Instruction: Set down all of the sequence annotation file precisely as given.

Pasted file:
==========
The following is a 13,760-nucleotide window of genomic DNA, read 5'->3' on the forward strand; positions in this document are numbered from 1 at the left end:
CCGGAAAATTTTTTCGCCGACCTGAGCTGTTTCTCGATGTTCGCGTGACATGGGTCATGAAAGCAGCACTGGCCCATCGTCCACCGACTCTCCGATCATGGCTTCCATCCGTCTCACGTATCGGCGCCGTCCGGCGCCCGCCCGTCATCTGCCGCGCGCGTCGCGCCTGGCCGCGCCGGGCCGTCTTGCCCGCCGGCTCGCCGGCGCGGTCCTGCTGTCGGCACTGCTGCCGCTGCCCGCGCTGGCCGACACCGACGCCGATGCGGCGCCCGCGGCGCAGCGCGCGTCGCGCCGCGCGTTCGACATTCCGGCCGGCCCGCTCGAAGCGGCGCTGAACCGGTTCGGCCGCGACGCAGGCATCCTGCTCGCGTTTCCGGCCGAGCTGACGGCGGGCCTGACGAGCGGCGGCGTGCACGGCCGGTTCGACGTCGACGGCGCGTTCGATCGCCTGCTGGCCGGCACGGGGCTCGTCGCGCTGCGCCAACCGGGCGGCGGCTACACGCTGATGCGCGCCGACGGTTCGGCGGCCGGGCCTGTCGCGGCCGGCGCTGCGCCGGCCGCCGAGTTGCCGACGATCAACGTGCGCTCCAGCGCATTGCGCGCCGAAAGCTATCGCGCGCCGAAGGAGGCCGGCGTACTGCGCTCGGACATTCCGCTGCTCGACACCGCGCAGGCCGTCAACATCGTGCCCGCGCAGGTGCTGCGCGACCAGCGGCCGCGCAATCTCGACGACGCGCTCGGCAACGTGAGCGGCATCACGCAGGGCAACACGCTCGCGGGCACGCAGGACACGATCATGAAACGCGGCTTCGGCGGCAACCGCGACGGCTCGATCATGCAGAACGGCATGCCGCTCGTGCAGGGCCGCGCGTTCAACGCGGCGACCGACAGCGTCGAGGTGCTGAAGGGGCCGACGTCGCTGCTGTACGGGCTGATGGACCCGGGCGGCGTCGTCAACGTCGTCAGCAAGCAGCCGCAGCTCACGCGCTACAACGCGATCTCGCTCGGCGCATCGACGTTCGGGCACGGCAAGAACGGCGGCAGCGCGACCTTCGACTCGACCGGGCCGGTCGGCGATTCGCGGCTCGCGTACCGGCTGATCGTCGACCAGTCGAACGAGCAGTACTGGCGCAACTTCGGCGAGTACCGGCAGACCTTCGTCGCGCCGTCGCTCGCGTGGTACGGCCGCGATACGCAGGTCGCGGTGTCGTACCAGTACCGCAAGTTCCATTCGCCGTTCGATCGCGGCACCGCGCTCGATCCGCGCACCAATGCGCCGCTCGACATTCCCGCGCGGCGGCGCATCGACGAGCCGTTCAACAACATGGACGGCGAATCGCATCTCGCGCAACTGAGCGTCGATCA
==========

The following is a 13,760-nucleotide window of genomic DNA, read 5'->3' on the forward strand; positions in this document are numbered from 1 at the left end:
CCGGAAAATTTTTTCGCCGACCTGAGCTGTTTCTCGATGTTCGCGTGACATGGGTCATGAAAGCAGCACTGGCCCATCGTCCACCGACTCTCCGATCATGGCTTCCATCCGTCTCACGTATCGGCGCCGTCCGGCGCCCGCCCGTCATCTGCCGCGCGCGTCGCGCCTGGCCGCGCCGGGCCGTCTTGCCCGCCGGCTCGCCGGCGCGGTCCTGCTGTCGGCACTGCTGCCGCTGCCCGCGCTGGCCGACACCGACGCCGATGCGGCGCCCGCGGCGCAGCGCGCGTCGCGCCGCGCGTTCGACATTCCGGCCGGCCCGCTCGAAGCGGCGCTGAACCGGTTCGGCCGCGACGCAGGCATCCTGCTCGCGTTTCCGGCCGAGCTGACGGCGGGCCTGACGAGCGGCGGCGTGCACGGCCGGTTCGACGTCGACGGCGCGTTCGATCGCCTGCTGGCCGGCACGGGGCTCGTCGCGCTGCGCCAACCGGGCGGCGGCTACACGCTGATGCGCGCCGACGGTTCGGCGGCCGGGCCTGTCGCGGCCGGCGCTGCGCCGGCCGCCGAGTTGCCGACGATCAACGTGCGCTCCAGCGCATTGCGCGCCGAAAGCTATCGCGCGCCGAAGGAGGCCGGCGTACTGCGCTCGGACATTCCGCTGCTCGACACCGCGCAGGCCGTCAACATCGTGCCCGCGCAGGTGCTGCGCGACCAGCGGCCGCGCAATCTCGACGACGCGCTCGGCAACGTGAGCGGCATCACGCAGGGCAACACGCTCGCGGGCACGCAGGACACGATCATGAAACGCGGCTTCGGCGGCAACCGCGACGGCTCGATCATGCAGAACGGCATGCCGCTCGTGCAGGGCCGCGCGTTCAACGCGGCGACCGACAGCGTCGAGGTGCTGAAGGGGCCGACGTCGCTGCTGTACGGGCTGATGGACCCGGGCGGCGTCGTCAACGTCGTCAGCAAGCAGCCGCAGCTCACGCGCTACAACGCGATCTCGCTCGGCGCATCGACGTTCGGGCACGGCAAGAACGGCGGCAGCGCGACCTTCGACTCGACCGGGCCGGTCGGCGATTCGCGGCTCGCGTACCGGCTGATCGTCGACCAGTCGAACGAGCAGTACTGGCGCAACTTCGGCGAGTACCGGCAGACCTTCGTCGCGCCGTCGCTCGCGTGGTACGGCCGCGATACGCAGGTCGCGGTGTCGTACCAGTACCGCAAGTTCCATTCGCCGTTCGATCGCGGCACCGCGCTCGATCCGCGCACCAATGCGCCGCTCGACATTCCCGCGCGGCGGCGCATCGACGAGCCGTTCAACAACATGGACGGCGAATCGCATCTCGCGCAACTGAGCGTCGATCA